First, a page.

The camera is well equipped with features, and in addition to the aperture- and shutter-priority modes (there's no completely manual mode), the Stylus 800 offers 19 scene modes accompanied by informative text and sample pictures, so it's easy to decide which one to choose. Other controls include exposure compensation, ESP and spot autofocus and metering, preset white-balance choices, and manual ISO sensitivity selection from 64 to 1,600. In some scene modes, the camera will push the ISO as high as 2,500, but not all ISOs are available at all quality settings, and the camera must decrease file size to reach ISO 800 and 1,600. Olympus has also upped its QuickTime movie resolution to 640x480, although the frame rate is still 15fps, so it's a minimal gain.
We have few complaints about the camera's speed relative to its class. It's ready to shoot within 2 seconds of powering on and takes about 1.7 seconds between shots; add a flash to the mix, though, and you may have to wait up to 5 seconds to get the next shot. At its maximum resolution, the Stylus 800 captured 3 images at a little more than 1.6 frames per second. Dropping the resolution slowed it to 1.3fps--but the camera kept shooting and shooting and shooting.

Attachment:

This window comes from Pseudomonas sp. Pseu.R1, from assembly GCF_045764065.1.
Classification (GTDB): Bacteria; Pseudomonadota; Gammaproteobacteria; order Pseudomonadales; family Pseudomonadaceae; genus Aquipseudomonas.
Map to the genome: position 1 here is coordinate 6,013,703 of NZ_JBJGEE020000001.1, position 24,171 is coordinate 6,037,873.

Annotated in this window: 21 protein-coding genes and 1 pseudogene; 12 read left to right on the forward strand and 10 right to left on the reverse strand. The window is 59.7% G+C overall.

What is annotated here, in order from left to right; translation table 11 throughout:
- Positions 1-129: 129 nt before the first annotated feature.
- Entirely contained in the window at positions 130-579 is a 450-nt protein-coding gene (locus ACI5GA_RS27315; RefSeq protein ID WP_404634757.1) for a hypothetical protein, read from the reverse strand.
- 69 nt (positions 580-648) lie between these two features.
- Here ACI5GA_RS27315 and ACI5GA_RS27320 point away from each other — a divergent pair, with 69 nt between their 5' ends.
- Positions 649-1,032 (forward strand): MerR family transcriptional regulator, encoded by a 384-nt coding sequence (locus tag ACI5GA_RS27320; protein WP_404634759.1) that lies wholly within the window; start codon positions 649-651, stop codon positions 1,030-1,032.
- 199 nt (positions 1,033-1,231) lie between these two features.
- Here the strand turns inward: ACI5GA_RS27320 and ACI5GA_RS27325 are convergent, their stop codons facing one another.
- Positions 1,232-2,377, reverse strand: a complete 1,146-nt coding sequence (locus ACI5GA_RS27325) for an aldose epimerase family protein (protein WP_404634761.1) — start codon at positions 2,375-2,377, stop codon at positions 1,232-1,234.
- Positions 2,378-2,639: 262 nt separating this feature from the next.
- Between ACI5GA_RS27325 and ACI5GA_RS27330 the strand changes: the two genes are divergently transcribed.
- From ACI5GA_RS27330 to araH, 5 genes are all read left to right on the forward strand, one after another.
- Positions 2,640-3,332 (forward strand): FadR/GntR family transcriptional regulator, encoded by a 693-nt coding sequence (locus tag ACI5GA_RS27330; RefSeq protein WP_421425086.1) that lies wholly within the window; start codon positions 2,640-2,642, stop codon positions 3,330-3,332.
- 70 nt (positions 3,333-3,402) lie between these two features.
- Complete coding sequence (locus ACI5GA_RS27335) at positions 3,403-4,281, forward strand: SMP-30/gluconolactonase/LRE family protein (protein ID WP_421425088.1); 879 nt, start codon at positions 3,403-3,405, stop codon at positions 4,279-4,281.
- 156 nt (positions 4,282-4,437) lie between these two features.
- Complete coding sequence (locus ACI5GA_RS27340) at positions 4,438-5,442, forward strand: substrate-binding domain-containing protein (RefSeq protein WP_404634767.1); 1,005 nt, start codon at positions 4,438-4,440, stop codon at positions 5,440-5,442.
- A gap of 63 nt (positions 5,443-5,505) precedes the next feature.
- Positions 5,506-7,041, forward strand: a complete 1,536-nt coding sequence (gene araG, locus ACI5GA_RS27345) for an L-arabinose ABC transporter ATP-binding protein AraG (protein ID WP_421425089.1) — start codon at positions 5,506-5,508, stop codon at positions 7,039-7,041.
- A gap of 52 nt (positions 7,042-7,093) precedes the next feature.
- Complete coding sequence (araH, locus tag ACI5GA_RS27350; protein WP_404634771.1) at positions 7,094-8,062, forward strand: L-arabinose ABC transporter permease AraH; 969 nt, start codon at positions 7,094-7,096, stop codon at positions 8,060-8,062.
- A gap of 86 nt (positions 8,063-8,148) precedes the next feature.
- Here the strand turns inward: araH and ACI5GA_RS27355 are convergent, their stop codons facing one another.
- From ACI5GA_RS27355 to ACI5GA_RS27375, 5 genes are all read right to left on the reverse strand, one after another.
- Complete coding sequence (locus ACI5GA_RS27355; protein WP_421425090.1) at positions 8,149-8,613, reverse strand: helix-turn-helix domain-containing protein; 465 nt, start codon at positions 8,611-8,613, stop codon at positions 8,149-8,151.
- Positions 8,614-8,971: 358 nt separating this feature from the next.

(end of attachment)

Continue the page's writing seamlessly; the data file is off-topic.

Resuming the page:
The 2.5-inch LCD, which uses a light-gathering method that Olympus dubs HyperCrystal, works quite well under almost all conditions and maintains brightness well in low light. There's no optical viewfinder, but we didn't miss it; however, the somewhat slow refresh rate in low light was a little distracting.
Autofocus performed better than expected in low light, given its lack of an AF illuminator. However, even using spot AF, we had some problems coaxing the camera into focusing on our subject and not the background.
(Shorter bars indicate better performance)
|Typical shot-to-shot time||Time to first shot||Shutter lag (typical)|
(Longer bars indicate better performance)
|Typical continuous-shooting speed|
We were pleasantly surprised by some of our test shots and sorely disappointed in others. On the plus side, the Olympus Stylus 800 delivered generally accurate, nicely saturated colors. Exposures were also relatively good, although using fill flash often left us with burned-out highlights and an odd, overprocessed look. In macro mode, the flash powered down nicely to avoid overexposure, however. Detail capture wasn't bad but could have been crisper.
At low ISO settings, the noise levels were more than acceptable, but when we used the Indoor scene mode, the camera's new Bright Capture Technology took over and pushed the ISO speed to 2,500--even when we used the flash--resulting in horrible noise and a mottled image. While some other cameras employ the same sort of automatic ISO boost, we still don't like the lack of control.